Mingazov’s situation means he is essentially in the same position in which he found himself in 2016 when the periodic review board at Guantánamo Bay cleared him for release to the UAE: between a rock and a hard place. He has simply moved from indefinite arbitrary detention at the hands of the U.S. to detention for the past four years at the hands of the UAE sanctioned by the U.S. The threat of repatriation to the Russian Federation has long been there too.

In 2016, however, Mingazov had one other potential option. His ex-wife and teenage son are refugees in the United Kingdom. His lawyers applied for him to join them but this was turned down by the close U.S. ally. In a question in parliament by MP Tom Brake days before Mingazov was sent to the UAE, the British government, while refusing to comment on any asylum claim, admitted that, “The Government received a request from the U.S. Government to allow the transfer of Ravil Mingazov from the detention facility at Guantanamo Bay to the UK. After careful consideration, the Government declined this request.” Since the U.S. could not rely on allies who claim to uphold human rights, men like Ravil Mingazov, who were never charged or tried at Guantánamo, found themselves “resettled” in further uncertainty and sometimes persecution in third states.

Along with the death in March 2021 of former Tunisian prisoner, Lotfi Ben Ali, who was released in 2014 to Kazakhstan, which later expelled him, and who died in Mauritania suffering from multiple medical problems, Mingazov’s case raises important questions for the Biden administration’s stance on Guantánamo.

Typically, the U.S. has chosen to wash its hands of prisoners once they are transferred, even though it continues to enforce close surveillance of them, regardless of the conditions — arbitrary detention, harassment by the authorities, poverty, homelessness — that they may find themselves in. Nonetheless, as survivors of torture, the men have a right to rehabilitation.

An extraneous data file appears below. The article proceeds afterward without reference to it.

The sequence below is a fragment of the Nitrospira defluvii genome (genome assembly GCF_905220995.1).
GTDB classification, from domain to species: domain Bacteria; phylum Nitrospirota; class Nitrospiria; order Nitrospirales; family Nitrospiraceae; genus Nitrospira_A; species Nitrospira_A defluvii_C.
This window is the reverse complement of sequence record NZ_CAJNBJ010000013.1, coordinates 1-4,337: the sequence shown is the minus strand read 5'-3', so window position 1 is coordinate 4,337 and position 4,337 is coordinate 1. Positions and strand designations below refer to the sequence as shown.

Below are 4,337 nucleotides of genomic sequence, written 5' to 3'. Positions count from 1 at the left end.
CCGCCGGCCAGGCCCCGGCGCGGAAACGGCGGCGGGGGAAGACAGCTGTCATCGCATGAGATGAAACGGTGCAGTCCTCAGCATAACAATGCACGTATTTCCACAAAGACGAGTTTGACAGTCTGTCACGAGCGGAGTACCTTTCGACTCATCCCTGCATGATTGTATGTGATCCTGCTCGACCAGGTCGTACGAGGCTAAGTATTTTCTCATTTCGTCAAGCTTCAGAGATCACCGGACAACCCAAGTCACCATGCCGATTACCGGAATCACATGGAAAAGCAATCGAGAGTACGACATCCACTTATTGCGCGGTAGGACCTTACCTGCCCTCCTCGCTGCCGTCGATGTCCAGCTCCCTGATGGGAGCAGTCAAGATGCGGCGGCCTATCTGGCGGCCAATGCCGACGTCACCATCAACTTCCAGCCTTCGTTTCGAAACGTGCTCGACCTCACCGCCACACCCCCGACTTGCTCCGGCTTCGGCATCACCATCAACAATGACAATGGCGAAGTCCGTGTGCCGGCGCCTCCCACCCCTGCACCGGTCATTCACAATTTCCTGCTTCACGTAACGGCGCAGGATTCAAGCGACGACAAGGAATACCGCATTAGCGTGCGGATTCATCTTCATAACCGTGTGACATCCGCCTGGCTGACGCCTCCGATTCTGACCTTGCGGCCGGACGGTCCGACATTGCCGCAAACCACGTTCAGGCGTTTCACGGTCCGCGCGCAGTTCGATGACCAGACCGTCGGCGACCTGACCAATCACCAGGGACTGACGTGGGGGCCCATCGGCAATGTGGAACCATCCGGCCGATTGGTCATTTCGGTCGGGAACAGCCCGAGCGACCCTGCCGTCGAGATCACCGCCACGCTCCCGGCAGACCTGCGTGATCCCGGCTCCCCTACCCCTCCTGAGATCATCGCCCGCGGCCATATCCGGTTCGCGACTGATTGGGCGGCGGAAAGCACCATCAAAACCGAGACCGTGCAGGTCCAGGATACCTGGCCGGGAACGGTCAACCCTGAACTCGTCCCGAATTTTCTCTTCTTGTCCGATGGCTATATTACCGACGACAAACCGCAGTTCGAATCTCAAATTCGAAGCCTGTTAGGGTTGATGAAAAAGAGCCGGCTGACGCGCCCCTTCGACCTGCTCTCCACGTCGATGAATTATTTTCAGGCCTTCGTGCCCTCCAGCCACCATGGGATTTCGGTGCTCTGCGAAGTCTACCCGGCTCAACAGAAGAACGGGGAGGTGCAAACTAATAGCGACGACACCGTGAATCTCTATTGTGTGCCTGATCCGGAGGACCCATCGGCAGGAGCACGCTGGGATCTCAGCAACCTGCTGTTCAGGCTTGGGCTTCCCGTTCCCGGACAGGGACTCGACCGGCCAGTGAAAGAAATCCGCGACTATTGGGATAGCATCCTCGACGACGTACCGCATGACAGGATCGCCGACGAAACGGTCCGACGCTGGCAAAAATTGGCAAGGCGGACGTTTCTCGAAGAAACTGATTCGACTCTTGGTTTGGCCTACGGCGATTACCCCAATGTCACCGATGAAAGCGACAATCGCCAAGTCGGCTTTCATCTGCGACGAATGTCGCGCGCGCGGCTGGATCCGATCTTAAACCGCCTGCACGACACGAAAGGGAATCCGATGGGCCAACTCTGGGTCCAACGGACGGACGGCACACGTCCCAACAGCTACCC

In Mingazov’s case, the Biden administration must take immediate action to remedy what has been almost two decades of torture and indefinite arbitrary detention by intervening and ensuring that he is not subject to forced repatriation to the Russian Federation, and if he cannot live in freedom and humane conditions in the UAE, to ensure his transfer to a country where he can.

There has been much optimism over the Biden administration and its reported stance on Guantánamo. Yet, amid calls to reinstate the measures once used by the man to whom he served as vice president, there must be consideration of the consequences of Obama’s tactics, of which both these men, who were transferred by his administration, are victims. Many of the 197 prisoners Obama resettled in third states were often also transferred under dubious trade and diplomatic arrangements and with questionable assurances given by states in return.

Almost 20 years on, although 40 prisoners remain at Guantánamo, after a peak of almost 800, the impact of Guantánamo detention on the individuals and communities affected is seldom taken into consideration unless it can be used as an excuse for further belligerence, extralegal detention elsewhere or to justify further human rights abuses by the U.S. and its allies.